On January 18, 2023, the Central Commission for the Navigation of the Rhine (CCNR) organized a workshop on “Low water periods and their influence on the navigation of the Rhine.” It took place in Strasbourg and online, bringing together and facilitating communication between the key players to handle the low water issue.
The presentations made during this workshop were of very top-notch content. They also raise expectations for addressing the long-standing low water situation.
Theresia Hacksteiner, Executive Director of the IWT Platform, in her presentation pointed to the serious effects of low water on the IWT sector. She highlighted the financial impact of the last low water period on the Rhine in 2018, where the interruption in the logistics chains caused considerable economic losses. For Germany, this materialised in a decrease of its industrial production by 5 billion Euros (source: CCNR Market observation – Annual Report 2019). The 2018 low water period not only had a substantial financial impact on the economies of the riparian states but also led to a reverse modal shift. Besides, long periods of low water such as in 2018 have a negative effect on the reliability and competitive position of inland shipping. The economic and financial impact of the low water period in 2022 is expected at a comparable level.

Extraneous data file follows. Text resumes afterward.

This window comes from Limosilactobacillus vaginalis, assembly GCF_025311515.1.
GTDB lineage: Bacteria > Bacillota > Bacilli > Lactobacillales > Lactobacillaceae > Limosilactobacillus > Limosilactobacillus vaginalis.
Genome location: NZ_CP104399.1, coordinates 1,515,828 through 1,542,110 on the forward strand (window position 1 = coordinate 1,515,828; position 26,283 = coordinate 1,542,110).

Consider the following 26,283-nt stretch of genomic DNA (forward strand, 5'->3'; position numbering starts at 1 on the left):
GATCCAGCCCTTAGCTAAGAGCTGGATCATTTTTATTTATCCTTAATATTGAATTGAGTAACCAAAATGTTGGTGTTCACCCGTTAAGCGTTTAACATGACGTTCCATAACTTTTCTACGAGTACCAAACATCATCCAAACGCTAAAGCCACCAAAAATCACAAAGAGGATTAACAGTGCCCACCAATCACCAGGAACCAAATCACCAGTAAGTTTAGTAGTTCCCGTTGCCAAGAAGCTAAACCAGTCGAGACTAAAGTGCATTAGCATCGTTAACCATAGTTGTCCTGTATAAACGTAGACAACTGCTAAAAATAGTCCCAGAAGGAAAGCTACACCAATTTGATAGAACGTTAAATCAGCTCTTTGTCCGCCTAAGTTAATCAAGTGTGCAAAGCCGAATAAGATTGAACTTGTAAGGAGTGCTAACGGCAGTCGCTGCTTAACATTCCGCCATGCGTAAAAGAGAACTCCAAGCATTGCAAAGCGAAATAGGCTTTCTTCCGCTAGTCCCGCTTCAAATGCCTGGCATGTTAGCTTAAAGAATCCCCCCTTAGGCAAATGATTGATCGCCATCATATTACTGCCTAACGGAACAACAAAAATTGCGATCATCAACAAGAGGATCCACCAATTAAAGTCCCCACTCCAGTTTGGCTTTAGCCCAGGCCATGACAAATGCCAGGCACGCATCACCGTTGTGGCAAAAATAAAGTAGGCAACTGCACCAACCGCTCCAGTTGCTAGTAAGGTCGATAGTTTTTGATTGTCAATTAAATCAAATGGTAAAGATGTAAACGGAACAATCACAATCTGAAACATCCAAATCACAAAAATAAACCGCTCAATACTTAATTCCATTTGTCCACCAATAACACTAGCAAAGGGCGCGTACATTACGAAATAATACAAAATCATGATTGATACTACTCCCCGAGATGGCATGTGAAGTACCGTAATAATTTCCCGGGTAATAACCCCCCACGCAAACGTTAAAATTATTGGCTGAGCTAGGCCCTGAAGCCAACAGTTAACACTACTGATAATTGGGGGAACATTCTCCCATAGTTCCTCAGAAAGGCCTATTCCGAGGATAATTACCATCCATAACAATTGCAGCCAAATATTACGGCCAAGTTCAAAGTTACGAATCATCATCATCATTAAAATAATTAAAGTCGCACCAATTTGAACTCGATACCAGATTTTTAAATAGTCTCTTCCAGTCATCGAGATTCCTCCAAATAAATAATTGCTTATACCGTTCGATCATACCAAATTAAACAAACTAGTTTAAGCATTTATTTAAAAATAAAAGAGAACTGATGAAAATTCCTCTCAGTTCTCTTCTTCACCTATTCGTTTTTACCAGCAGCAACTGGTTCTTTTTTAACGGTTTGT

IWT within the Sustainable and Smart mobility strategy is supposed to substantially increase its share by 2035 and 2050. Inland waterways offer a huge potential to absorb much higher volumes on the European waterways. However, critical low water levels on major European rivers during the summer period threatened to disrupt the supply of major industries and society in Europe. Where future-proof infrastructure is high on the political agenda, these situations were not caused by climate change but are a consequence of long-neglected maintenance of the major European waterways.
“Responsible public authorities should take measures to eliminate the bottleneck along the Middle Rhine as a matter of urgency and to speed up the implementation of the necessary infrastructure measures for which purpose the budgetary and human resources must be made available, emphasizing that the survival of inland waterway transport on the Rhine is at stake.”
The important role of IWT has again become very obvious during the low water period last year. Where it is expected to substantially increase its modal share in the future, the lack of investments in infrastructure currently undermines the reliability of IWT. The IWT sector repeatedly called for proper maintenance of the waterway infrastructure and removal of bottlenecks which would have avoided these situations.
Climate change will bring new challenges for the inland navigation sector, notably in relation to water quantity.
Therefore, the IWT sector must be properly represented in future discussions on climate change-related policies, strategies and measures, including on water quantity management.